/ 15 June 2021

Hospitals near capacity: What the new Covid-19 restrictions mean for you

President Cyril Ramphosa Visits Rand Water After Covid 19 Outbreak
Carefully now: President Cyril Ramaphosa has his temperature taken. (ER Lombard/Gallo Images)

President Cyril Ramaphosa has announced that the country has been moved to level three of the lockdown following an alarming increase in the number of Covid-19 cases. This will take effect later on the night of Tuesday 15 June, once the regulations have been gazetted. 

Ramaphosa said four provinces — Gauteng, Northern Cape, North West and Free State — are officially in the third wave, while others are approaching that point. The infection rate in Gauteng, Limpopo, Western Cape, Free State and KwaZulu-Natal continues to rise.

The president said he was aware of the growing impatience among South Africans but noted that “we have to act decisively and quickly to save lives” and to “return to the basics” to contain the spread of the virus.

Alcohol sales will now be restricted to between 10am and 5pm, while the number of people allowed to participate in outdoor events is now reduced to 100 people, with indoor gatherings limited to 50. The president also announced that no alcohol would be allowed on beaches and in parks.

All restaurants, gyms, bars and restaurants would need to close by 9pm. Curfew will now be from 10pm to 4am. 

Ramaphosa said smaller venues that do not allow for appropriate social distancing would be limited to filling to 50% capacity. Funerals may not exceed 50 people. Night vigils, after-funeral gatherings and after-tears parties are not permitted. To limit large gatherings, Ramaphosa announced that the planned Youth Day event, which he is set to address, on Wednesday 16 June will now be a hybrid event. 

Ramaphosa said it was “understandable” that South Africans were now “weary” and struggling to cope with the effects of the pandemic and the constraints that had been placed upon them.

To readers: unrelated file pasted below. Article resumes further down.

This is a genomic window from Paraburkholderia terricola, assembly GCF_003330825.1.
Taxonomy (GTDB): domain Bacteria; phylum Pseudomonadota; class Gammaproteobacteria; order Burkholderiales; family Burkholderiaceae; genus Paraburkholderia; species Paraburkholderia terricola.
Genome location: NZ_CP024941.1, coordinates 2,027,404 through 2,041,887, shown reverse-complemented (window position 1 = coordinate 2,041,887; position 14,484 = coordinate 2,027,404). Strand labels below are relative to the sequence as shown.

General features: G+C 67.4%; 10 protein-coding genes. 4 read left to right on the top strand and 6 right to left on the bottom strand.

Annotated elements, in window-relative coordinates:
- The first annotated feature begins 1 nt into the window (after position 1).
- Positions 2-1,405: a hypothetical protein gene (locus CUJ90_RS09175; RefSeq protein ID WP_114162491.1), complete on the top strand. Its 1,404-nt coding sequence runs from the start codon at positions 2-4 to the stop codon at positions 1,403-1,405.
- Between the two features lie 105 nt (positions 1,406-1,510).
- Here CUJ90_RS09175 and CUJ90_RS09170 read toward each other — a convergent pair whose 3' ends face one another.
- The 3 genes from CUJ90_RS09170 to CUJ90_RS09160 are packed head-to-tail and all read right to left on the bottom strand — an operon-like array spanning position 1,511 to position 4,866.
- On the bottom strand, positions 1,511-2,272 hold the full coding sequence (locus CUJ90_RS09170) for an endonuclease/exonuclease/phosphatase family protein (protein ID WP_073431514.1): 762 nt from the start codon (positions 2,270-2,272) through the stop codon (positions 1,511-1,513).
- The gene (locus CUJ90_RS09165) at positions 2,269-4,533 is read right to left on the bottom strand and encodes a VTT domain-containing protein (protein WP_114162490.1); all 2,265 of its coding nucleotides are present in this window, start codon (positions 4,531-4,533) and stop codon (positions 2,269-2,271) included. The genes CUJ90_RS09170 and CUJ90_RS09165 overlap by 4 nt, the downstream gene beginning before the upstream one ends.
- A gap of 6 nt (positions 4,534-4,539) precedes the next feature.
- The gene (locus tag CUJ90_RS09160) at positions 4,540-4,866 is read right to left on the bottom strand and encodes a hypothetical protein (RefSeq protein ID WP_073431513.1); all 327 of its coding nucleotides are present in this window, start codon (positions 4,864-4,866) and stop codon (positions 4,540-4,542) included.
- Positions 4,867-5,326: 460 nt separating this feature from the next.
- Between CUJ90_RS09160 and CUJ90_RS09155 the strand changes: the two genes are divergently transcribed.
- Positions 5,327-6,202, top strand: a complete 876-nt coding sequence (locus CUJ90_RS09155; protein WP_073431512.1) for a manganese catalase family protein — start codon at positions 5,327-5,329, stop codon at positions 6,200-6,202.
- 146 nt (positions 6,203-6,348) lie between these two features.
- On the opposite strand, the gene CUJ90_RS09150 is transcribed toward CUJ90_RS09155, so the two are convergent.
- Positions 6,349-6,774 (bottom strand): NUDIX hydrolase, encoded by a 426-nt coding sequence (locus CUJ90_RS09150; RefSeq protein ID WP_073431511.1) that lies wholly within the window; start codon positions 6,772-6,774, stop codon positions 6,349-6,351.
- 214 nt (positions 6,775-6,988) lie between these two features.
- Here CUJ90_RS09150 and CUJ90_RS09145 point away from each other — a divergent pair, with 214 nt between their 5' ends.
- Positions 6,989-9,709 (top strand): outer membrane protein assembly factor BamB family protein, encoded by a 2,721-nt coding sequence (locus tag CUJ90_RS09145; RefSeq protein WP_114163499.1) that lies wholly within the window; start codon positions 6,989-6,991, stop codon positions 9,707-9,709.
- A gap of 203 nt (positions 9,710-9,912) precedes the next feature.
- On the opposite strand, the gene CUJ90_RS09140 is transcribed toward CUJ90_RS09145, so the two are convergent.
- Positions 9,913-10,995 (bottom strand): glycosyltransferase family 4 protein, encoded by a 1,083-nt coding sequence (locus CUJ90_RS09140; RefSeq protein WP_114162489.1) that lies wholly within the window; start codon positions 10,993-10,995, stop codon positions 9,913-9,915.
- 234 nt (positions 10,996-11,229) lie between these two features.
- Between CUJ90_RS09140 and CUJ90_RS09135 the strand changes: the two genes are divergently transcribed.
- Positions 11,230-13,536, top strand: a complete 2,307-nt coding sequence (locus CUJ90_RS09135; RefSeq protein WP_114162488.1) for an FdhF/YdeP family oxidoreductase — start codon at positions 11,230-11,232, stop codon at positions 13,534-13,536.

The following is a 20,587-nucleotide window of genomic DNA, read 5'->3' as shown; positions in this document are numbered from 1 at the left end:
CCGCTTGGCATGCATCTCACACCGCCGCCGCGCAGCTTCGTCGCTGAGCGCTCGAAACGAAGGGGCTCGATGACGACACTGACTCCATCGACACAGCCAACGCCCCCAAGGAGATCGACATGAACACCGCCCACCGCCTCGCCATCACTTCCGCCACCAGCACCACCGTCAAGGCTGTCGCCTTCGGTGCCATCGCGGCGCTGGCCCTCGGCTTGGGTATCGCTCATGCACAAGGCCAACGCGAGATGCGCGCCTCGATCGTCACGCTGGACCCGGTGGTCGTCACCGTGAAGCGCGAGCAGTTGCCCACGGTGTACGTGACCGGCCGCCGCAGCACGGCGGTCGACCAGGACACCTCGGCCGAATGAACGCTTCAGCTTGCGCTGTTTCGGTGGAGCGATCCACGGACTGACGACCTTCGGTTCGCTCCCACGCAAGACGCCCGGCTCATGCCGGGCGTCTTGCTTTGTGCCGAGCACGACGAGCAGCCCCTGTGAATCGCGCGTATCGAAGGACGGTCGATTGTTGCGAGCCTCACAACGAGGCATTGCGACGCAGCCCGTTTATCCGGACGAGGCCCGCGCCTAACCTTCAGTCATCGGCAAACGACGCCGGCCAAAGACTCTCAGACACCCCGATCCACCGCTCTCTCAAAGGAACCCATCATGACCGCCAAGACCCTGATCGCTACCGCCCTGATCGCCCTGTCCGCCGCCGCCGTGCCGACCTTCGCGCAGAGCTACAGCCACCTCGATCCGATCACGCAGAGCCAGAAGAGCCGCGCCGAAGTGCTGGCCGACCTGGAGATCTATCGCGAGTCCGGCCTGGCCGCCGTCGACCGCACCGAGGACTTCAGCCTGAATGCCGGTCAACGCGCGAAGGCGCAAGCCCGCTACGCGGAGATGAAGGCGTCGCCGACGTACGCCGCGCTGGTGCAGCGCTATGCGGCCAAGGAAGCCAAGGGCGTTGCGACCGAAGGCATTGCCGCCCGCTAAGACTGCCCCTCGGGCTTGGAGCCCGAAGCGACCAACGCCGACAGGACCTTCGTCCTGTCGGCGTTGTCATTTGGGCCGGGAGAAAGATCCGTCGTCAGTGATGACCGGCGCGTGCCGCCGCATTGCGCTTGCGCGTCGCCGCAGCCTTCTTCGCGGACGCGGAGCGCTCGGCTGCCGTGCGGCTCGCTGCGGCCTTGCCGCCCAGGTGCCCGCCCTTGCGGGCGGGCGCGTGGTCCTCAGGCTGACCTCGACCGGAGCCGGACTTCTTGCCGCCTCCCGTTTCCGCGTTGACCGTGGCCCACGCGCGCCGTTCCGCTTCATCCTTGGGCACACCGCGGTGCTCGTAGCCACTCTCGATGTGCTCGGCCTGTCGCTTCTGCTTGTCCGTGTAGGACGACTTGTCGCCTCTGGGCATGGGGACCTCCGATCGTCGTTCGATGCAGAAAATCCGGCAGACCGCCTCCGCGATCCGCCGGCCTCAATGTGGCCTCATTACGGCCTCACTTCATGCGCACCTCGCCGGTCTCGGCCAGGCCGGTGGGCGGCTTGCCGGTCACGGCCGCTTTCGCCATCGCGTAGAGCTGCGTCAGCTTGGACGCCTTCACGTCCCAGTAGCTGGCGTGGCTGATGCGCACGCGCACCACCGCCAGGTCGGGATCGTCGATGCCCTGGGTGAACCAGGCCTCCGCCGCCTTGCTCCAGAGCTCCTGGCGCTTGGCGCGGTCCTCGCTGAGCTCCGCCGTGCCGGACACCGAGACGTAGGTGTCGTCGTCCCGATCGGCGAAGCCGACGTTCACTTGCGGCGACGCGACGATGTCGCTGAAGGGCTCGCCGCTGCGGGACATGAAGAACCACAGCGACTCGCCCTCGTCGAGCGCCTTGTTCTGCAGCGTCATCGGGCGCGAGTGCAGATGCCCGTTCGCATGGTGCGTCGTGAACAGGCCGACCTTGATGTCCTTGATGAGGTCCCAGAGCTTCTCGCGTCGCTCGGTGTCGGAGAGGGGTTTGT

However, the restrictions had been effective in dealing with the first two waves of the pandemic.

The inoculation programme was, despite early problems, finally gaining momentum, with around two-million Johnson and Johnson vaccines expected at the end of the month to replace those that had to be destroyed.

Ramaphosa said the country has the capacity to vaccinate 150 000 people a day, with a plan in place to increase this to 250 000 people a day in the near future.

He said the next group of people to be vaccinated would be teachers and security personnel. 

Defeating the disease

“We are finally on a path to defeating the disease,” Ramaphosa said.

However, the third wave had begun to take hold, with 7 500 new cases being diagnosed daily over the past seven days. 

Hospital admissions over the past 14 days were now 59% higher than over the preceding 14, while the average number of deaths had increased by 48% to 791 in the past seven days.

All provinces were experiencing a rise in infections — except the Northern Cape — while at least four provinces were already in the third wave. Infection rates were continuing to rise in Gauteng, Limpopo, the Western Cape, the Free State and KwaZulu-Natal.

Gauteng takes the worst hit

Gauteng, Ramaphosa said, was the worst hit, with infections accounting for two-thirds of the national figure.

He said the increases in the province are “faster and quicker” and that it is expected the numbers will surpass the numbers of the second wave within days. 

Ramaphosa said private hospitals in the province have already said they are reaching full capacity.

Earlier on Tuesday, Gauteng health department spokesperson Kwara Kekana said the department had experienced a significant rise in the number of cases in the past week, the majority of them in private hospitals.

Kekana said the department would continue to add more beds in hospitals throughout Gauteng in response to the increased demand created by third-wave infections.

Ramaphosa said the new restrictions were essential to save lives.

It remained a criminal offence not to wear a mask in public, while the operators of taxis, restaurants and other services were compelled to abide by the restriction in numbers and to ensure that their patrons wore masks, sanitised and maintained social distance.